This species is known only from the vicinity of the village of Huasahuasi, in the district of Huasahuasi, province of Tarma, region of Junín, Peru (Lehr et al. 2006). In 2014, the known geographic range was extended by more than 10 km ESE of the type locality (Huasahuasi), along the road (von May 2016). The elevation of 2,640 m asl given in the species description was in error; the type series was actually collected at ca 2,800 m asl (von May 2016). Therefore, the known elevational distribution ranges from 2,591–2,800 m asl.The species may occur more widely where terrestrial bromeliads are found, however bromeliads occur in patchy distributions caused by anthropogenic activities which may isolate subpopulations of the species (E. Lehr and R. von May pers. comm. April 2017). Its EOO is 53 km2 and it occurs at two threat-defined locations.
Habitat and Ecology
It can be found in the Puna Ecoregion and scrubland habitat dominated by terrestrial bromeliads and Peruvian feather grass (Lehr et al. 2006, von May 2016). Individuals have been found during the early afternoon in terrestrial bromeliads, of the genus Tillandsia, surrounded by the Peruvian Feather Grass (Stipa ichu) on a hillside (Lehr et al. 2006). It is restricted to habitat patches where terrestrial bromeliads grow, which are uncommon (E. Lehr pers. comm. April 2013). It is presumed to breed by direct development.
PopulationA total of 16 individuals were found over the course of three person/days in 2003 (von May et al. 2008). Until 2014, the type locality had not been surveyed since the species was discovered in 2003. In March 2014, surveys were conducted 10–15 km E-SE from Huasahuasi, and of 150 terrestrial bromeliads inspected between 9:00 and 16:00 h, seven individuals were detected at two sites (von May 2016). Three additional sites were surveyed along the Carretera Central (section connecting Palca and San Ramón) and one site along the road connecting the Carretera Central and Huasahuasi (the type locality), but no additional individuals were observed (von May 2016). Due to ongoing decline in the extent and quality of habitat, the population is suspected to be decreasing.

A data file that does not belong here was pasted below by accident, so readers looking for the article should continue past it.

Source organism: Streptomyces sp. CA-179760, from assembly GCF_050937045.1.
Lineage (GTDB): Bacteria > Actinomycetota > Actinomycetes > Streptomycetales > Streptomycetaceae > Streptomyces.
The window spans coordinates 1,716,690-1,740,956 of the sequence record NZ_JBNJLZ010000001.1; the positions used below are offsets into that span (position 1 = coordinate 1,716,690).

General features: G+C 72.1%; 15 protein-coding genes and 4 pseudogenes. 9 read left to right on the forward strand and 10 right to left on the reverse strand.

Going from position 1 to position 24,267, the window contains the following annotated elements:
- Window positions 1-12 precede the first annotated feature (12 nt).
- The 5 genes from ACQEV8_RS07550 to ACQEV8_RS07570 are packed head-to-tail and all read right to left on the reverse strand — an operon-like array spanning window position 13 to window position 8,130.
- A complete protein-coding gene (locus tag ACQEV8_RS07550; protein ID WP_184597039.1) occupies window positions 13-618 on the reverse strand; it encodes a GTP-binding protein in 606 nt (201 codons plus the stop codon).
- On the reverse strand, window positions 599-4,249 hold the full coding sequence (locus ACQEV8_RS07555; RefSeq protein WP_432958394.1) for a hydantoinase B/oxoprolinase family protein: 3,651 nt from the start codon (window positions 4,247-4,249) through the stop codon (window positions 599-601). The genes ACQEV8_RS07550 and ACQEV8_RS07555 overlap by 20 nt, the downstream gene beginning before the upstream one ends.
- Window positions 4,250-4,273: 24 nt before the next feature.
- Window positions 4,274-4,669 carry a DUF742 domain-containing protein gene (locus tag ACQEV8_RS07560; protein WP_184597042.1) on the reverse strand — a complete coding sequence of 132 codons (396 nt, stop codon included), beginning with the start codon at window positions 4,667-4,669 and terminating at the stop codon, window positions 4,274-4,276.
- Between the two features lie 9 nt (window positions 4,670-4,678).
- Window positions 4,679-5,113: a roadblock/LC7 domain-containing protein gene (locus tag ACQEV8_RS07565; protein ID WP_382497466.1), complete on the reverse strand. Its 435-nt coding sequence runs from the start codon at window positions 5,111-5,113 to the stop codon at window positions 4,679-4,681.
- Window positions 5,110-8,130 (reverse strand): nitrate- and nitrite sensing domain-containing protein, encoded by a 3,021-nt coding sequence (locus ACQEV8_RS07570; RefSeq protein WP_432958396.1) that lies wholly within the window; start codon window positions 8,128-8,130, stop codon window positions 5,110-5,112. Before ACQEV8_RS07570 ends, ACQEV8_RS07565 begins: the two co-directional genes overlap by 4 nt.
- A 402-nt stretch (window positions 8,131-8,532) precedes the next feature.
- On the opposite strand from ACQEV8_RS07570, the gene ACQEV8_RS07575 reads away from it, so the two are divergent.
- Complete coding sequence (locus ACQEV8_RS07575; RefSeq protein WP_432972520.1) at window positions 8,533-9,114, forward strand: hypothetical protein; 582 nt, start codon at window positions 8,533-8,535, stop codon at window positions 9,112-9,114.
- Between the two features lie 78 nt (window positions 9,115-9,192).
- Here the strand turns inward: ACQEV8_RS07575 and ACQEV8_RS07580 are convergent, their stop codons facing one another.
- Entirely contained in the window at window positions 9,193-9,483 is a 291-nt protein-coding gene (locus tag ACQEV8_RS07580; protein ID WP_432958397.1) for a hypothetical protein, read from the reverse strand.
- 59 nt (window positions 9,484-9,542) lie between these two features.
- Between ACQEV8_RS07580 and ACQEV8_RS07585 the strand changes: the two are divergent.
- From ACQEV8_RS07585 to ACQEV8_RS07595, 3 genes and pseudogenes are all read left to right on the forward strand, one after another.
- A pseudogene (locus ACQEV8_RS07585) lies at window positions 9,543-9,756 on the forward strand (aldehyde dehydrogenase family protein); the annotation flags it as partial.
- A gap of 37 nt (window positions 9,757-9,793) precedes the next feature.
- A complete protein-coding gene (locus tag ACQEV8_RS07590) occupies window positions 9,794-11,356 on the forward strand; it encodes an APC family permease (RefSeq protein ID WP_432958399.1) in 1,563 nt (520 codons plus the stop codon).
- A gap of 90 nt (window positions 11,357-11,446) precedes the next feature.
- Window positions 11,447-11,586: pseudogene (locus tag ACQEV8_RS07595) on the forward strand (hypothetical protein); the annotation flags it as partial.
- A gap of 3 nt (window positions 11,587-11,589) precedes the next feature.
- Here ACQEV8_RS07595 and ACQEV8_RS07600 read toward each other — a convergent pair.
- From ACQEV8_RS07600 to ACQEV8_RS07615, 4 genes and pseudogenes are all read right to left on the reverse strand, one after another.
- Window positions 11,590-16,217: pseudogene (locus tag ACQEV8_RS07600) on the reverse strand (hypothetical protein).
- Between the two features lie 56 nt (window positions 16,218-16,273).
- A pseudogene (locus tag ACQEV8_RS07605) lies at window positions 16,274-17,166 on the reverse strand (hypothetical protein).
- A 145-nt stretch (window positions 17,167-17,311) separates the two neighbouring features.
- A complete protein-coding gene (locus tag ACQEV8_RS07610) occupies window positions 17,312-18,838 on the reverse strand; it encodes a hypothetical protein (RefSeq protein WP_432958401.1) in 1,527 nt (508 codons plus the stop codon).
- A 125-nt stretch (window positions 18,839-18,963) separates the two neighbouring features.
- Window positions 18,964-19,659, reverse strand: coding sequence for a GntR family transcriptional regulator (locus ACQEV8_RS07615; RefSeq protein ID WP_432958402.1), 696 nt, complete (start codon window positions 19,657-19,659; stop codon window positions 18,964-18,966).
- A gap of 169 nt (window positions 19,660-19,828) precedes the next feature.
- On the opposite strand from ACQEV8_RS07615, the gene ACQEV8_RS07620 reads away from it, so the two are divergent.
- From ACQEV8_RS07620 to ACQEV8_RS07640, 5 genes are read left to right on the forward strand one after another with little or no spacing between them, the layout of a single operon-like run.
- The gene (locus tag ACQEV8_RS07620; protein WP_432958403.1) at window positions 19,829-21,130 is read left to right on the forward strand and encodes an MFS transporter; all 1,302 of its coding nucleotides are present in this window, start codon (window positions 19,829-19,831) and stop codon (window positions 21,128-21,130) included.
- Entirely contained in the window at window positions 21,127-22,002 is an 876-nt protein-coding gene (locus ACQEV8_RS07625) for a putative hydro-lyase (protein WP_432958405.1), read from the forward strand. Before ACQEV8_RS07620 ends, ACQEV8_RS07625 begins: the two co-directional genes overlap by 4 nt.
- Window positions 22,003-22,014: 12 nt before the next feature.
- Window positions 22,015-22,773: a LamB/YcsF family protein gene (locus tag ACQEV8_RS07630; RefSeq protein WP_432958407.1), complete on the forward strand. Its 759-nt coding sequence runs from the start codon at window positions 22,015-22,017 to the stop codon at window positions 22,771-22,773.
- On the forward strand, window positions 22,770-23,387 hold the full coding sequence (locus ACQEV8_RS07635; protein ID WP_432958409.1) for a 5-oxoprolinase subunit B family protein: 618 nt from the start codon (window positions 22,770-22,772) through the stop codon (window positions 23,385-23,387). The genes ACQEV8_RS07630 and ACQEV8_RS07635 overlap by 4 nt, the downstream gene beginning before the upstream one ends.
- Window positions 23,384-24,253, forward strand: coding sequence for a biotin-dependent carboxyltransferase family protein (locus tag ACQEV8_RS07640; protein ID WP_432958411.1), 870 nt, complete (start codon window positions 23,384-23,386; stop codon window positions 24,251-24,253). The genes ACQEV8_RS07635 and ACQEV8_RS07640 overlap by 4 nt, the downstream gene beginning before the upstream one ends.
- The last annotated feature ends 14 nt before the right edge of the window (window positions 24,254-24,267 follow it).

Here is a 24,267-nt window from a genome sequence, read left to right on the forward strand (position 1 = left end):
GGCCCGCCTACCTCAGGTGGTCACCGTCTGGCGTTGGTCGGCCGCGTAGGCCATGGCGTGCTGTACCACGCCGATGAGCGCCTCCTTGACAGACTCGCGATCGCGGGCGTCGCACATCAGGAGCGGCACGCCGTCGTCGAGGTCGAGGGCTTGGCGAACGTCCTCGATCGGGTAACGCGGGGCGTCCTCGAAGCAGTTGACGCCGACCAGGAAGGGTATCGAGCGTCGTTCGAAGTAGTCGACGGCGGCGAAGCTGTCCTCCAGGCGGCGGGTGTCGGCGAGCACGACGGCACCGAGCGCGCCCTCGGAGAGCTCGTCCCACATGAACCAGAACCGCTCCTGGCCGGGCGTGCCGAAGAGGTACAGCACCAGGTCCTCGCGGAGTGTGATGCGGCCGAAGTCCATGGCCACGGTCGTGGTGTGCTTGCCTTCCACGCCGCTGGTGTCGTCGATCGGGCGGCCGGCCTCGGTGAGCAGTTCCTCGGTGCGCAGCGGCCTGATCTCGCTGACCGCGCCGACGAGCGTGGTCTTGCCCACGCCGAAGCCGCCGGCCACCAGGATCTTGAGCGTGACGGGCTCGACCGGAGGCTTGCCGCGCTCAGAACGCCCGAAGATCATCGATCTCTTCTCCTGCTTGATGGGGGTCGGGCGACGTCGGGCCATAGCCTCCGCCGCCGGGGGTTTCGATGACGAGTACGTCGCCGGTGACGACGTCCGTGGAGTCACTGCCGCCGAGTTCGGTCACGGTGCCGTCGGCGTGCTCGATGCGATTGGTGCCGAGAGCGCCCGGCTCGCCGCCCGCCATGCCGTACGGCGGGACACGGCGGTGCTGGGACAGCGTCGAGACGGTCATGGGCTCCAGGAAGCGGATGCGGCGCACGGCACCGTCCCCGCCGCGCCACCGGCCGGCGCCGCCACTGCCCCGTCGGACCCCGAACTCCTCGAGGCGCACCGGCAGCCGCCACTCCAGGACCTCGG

The puna areas where this species occurs have been modified by human settlement. Extensive grazing (with the adjunct of fire) is widespread and threatens pastures, shrublands and woodlands. The fallow lands are used for grazing by cattle, sheep, llama and alpaca (Michelson 2008). This type of farming activity is ongoing in the region where this species occurs (E. Lehr pers. comm. April 2013). Large areas of potentially suitable habitat have already been converted to cultivated land for potato production around Huasahuasi (von May 2016).
No conservation actions are currently known for this species.
Provided that the three known localities are situated outside protected areas, the long-term conservation of this species will be contingent on the land use at these sites (von May 2016). Protection of these sites are needed.
Further research is needed into this species' distribution, population status and ecology. Additional surveys are recommended to determine whether the species occurs outside of the known distribution.
Red List Status
Listed as Endangered given an extent of occurrence (EOO) of 53 km2, occurrence at two threat-defined locations, and continuing decline in the quality and extent of its puna habitat in the highlands of the central Peruvian Andes.
IUCN SSC Amphibian Specialist Group 2017. Pristimantis pardalinus. The IUCN Red List of Threatened Species 2017: e.T136132A89220882. http://dx.doi.org/10.2305/IUCN.UK.2017-3.RLTS.T136132A89220882.en .Downloaded on 14 December 2018